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I came across this post with a great solution to the problem of preventing the event receiver on an SPListItem firing when performing the update from outside the event receiver. The code works 100% as described and I'm impressed with the solution, the problem is I don't fully understand it.

To keep things simple lets ignore the SystemUpdate methods, so we're dealing only with the SPListItem.Update overload and the private class declared in the code.

The bit I don't "get" is how the class rh is "linked" or "associated" with the SPListItem item. Reproducing the method to save clicking back...

public static void Update(this SPListItem item, bool doNotFireEvents)
{
    SPItemEventReceiverHandling rh = new SPItemEventReceiverHandling();
    if (doNotFireEvents)
    {
        try
        {
            rh.DisableEventFiring();
            item.Update();
        }
        finally
        {
            rh.EnableEventFiring();
        }
    }
    else
    {
        item.Update();
    }
}

I can see we instantiate an instance of SPItemEventReceiverHandling, rh, and if doNotFireEvents is true we call DisableEventFiring() on rh and then when finished we call EnableEventFiring() on rh. The link I can't see is between "rh" and "item". How does SharePoint "know" to use rh as the event receiver when doing the update?

I hope I've explained that clearly. If not let me know and I'll try clarify further.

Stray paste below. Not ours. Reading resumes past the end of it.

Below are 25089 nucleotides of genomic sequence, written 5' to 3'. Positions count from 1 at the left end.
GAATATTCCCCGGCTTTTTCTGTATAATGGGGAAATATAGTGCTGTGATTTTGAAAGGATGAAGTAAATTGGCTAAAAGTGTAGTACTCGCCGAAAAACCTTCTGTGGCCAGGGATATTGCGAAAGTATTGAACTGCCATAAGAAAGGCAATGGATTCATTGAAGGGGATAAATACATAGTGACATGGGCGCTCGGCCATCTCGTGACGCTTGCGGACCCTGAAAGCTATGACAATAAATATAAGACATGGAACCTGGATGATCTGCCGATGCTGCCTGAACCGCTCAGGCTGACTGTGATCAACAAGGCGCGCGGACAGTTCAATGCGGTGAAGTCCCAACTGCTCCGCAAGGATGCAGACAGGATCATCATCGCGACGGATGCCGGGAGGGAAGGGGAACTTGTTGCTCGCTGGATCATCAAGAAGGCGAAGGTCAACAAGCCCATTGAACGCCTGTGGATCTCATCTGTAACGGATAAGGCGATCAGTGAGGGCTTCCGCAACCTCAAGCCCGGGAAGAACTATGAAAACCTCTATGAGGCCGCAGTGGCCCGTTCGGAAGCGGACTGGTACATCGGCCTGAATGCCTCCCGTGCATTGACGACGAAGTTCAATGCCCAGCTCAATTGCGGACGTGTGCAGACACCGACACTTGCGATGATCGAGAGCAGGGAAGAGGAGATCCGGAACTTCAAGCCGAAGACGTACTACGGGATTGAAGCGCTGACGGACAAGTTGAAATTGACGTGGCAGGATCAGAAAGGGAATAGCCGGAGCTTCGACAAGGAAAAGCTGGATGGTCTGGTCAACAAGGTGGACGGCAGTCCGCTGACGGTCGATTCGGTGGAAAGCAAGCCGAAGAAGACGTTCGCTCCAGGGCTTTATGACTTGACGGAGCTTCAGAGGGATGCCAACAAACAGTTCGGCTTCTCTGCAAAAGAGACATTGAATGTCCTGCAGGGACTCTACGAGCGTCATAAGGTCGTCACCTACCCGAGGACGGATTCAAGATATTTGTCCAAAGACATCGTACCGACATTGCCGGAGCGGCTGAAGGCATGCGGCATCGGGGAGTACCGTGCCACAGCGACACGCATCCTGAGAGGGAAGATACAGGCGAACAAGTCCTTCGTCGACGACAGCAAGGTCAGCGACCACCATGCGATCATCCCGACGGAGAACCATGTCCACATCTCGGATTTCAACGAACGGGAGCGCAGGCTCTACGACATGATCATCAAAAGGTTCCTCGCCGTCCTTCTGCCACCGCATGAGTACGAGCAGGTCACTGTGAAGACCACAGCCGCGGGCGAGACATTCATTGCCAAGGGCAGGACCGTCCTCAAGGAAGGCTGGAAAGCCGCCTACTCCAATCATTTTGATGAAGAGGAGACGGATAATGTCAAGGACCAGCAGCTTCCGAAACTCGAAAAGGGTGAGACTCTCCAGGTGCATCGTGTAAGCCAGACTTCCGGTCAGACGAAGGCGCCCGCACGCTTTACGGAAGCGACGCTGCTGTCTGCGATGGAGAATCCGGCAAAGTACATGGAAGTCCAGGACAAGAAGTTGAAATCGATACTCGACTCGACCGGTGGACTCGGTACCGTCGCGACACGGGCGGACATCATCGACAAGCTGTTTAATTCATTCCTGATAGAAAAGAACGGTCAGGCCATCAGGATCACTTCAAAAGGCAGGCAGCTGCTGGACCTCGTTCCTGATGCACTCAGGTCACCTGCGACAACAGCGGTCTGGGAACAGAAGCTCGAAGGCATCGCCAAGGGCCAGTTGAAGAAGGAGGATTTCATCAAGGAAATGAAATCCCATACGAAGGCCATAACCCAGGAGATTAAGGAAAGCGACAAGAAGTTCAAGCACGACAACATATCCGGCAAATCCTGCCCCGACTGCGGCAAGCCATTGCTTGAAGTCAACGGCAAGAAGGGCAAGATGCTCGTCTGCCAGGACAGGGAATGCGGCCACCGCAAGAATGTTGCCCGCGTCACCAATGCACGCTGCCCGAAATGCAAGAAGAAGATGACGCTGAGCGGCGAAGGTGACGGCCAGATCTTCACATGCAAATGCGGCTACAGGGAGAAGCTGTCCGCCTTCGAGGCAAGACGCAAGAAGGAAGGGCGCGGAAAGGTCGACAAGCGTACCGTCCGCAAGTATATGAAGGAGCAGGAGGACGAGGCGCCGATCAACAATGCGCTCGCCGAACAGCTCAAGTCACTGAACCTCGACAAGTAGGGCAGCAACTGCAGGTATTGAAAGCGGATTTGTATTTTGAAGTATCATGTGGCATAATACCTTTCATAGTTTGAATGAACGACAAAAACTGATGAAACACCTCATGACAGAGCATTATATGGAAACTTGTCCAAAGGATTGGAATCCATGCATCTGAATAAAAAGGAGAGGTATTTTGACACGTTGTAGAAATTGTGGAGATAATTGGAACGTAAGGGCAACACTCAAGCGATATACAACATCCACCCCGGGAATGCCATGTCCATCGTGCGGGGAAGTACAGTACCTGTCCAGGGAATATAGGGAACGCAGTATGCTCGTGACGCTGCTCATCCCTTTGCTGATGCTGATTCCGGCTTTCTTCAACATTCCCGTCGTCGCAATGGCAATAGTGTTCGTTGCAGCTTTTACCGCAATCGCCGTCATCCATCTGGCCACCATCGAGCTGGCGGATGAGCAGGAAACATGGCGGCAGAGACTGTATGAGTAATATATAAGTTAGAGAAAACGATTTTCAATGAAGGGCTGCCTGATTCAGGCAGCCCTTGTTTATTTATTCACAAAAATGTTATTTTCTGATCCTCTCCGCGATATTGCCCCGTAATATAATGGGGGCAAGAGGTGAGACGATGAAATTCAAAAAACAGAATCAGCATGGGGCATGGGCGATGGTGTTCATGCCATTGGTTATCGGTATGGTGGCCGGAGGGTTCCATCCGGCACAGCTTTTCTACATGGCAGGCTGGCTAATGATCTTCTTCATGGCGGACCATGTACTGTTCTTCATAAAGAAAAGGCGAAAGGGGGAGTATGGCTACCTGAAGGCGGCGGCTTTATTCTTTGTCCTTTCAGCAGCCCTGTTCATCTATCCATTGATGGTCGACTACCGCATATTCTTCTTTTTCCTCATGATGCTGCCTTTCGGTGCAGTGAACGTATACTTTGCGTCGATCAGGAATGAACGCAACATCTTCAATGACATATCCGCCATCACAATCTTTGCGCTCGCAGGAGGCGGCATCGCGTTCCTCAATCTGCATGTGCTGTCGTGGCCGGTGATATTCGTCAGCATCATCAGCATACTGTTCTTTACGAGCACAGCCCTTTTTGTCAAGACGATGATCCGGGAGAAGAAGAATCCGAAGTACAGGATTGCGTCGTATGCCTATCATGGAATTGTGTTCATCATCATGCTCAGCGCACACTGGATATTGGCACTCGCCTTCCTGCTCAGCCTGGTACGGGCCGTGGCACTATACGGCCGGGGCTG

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The code is disabling all Event Firing for Items which is why that Finally block is so important (it turns it back on regardless of update success).

Documentation: http://msdn.microsoft.com/en-us/library/microsoft.sharepoint.spitemeventreceiver_members(v=office.12).aspx

share|improve this answer
    
Hmm the documentation is not clear on that. So when you say <i>all</i> what scope are we talking? Is that all events for that user? Thread? Web App? Or everyone farm wide? The worry is if it's farm wide for everyone then what if someone else does an update where I want the event receiver to fire in the short time frame when events are disabled? – Mark Apr 8 '11 at 8:23

My guess is that this globally disables item event receiving. I can't see where the association is created either.

I wonder if the people who have created this work-around have tried this when items are being concurrently updated. If SharePoint is doing this on a per-request basis (global to the request but not the SharePoint instance) then it would probably be relatively safe.

These methods have been marked as an Obsolete API in the SharePoint 2010 documentation.

http://msdn.microsoft.com/en-us/library/microsoft.sharepoint.spitemeventreceiver_members.aspx

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